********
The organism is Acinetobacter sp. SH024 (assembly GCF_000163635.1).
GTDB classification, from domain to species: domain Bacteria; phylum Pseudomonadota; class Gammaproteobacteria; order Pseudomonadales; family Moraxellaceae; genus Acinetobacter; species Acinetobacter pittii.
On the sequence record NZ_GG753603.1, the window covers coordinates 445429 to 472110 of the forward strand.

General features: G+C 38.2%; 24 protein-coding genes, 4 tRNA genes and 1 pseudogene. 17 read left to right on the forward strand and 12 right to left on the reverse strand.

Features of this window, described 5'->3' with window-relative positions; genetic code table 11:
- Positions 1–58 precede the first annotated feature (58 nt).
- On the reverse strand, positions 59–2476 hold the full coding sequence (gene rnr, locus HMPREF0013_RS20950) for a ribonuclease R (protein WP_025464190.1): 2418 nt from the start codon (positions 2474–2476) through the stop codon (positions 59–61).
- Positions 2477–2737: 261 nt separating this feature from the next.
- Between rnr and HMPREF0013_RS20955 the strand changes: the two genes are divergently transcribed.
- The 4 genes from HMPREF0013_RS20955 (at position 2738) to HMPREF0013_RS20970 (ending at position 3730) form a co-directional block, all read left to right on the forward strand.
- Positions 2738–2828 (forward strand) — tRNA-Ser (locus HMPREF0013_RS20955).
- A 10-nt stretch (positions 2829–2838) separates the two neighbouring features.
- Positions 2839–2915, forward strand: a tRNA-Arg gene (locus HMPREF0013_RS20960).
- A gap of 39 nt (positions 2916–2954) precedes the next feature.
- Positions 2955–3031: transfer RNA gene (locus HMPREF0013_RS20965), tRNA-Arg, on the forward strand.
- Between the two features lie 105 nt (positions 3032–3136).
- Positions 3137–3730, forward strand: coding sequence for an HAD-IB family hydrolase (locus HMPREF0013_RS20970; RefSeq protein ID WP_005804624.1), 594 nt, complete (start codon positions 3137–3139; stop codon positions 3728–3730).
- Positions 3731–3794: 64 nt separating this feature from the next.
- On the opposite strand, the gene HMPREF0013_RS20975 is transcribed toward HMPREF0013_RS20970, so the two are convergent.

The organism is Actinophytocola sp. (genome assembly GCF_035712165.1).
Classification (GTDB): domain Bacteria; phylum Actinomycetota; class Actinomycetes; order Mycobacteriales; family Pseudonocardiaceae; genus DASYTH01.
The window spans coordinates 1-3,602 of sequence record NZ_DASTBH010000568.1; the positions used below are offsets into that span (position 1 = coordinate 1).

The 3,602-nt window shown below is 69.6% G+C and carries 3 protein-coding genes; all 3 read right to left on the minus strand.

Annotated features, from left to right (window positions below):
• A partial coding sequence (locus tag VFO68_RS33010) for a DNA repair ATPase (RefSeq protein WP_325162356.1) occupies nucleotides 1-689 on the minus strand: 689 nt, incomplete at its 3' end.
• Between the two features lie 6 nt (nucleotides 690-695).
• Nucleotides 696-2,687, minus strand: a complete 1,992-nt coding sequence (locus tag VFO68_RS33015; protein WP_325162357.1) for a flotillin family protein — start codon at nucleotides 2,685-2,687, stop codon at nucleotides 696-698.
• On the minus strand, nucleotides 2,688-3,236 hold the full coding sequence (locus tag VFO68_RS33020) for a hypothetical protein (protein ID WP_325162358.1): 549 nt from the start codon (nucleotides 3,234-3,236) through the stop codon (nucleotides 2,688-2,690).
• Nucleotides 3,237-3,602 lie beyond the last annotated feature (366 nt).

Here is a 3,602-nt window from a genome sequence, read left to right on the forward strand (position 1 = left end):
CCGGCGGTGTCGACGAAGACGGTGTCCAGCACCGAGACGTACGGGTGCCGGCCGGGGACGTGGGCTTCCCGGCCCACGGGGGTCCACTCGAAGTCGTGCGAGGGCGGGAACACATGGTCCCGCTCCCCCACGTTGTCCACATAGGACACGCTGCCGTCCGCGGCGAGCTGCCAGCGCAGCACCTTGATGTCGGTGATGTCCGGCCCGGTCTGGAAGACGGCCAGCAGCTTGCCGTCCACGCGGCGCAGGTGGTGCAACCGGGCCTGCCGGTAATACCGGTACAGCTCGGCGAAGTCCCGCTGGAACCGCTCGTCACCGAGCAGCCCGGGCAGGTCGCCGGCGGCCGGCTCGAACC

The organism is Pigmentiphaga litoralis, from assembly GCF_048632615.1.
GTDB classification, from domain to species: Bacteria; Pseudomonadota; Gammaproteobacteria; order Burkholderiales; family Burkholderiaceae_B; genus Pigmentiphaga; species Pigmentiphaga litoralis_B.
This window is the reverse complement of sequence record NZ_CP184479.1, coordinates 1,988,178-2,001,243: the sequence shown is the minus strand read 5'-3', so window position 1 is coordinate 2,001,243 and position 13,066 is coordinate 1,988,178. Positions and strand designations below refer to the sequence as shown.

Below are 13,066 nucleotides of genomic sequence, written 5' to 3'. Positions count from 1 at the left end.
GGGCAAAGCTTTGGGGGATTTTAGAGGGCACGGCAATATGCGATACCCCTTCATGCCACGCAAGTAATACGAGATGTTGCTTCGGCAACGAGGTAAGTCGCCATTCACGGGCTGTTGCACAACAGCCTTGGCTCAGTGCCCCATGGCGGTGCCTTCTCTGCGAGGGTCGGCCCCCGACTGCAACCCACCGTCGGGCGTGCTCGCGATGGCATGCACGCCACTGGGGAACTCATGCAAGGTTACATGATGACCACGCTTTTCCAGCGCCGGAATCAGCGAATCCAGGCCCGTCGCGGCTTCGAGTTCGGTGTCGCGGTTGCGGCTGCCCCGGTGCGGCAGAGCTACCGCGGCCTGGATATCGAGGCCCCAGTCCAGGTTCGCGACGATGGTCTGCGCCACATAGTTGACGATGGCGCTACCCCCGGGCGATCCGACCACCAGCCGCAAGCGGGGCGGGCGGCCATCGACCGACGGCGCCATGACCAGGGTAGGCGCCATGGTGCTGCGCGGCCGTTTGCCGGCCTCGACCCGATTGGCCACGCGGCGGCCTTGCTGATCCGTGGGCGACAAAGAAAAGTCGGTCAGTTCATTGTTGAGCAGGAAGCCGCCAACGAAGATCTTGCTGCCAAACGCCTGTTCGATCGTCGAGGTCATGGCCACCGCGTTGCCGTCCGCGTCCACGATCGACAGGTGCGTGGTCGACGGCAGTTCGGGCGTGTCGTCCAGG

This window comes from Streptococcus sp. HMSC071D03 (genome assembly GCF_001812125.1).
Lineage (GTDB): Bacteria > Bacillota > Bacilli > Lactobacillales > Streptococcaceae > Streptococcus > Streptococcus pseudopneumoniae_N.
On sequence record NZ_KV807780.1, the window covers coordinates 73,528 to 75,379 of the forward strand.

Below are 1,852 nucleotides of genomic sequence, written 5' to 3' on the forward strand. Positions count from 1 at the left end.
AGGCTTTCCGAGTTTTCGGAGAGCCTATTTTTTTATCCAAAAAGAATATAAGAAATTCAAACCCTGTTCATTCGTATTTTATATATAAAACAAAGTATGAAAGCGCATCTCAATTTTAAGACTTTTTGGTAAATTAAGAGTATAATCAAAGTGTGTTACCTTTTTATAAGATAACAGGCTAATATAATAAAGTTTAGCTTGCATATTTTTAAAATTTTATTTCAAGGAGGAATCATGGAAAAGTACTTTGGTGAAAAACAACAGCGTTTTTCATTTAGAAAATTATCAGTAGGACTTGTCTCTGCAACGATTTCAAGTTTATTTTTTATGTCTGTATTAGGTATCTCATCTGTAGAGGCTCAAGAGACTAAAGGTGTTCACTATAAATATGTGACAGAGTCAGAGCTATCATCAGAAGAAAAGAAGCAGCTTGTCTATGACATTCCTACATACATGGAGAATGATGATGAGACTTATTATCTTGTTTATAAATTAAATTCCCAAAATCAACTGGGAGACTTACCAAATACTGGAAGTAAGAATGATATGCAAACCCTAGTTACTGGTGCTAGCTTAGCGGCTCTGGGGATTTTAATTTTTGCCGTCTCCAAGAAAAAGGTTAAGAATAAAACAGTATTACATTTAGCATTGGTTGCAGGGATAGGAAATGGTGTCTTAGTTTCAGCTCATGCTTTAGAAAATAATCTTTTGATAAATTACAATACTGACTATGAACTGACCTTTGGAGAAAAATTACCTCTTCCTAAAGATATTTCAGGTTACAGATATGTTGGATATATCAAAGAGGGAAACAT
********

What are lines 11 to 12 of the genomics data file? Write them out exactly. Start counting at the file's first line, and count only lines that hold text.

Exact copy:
- Positions 2738–2828 (forward strand) — tRNA-Ser (locus HMPREF0013_RS20955).
- A 10-nt stretch (positions 2829–2838) separates the two neighbouring features.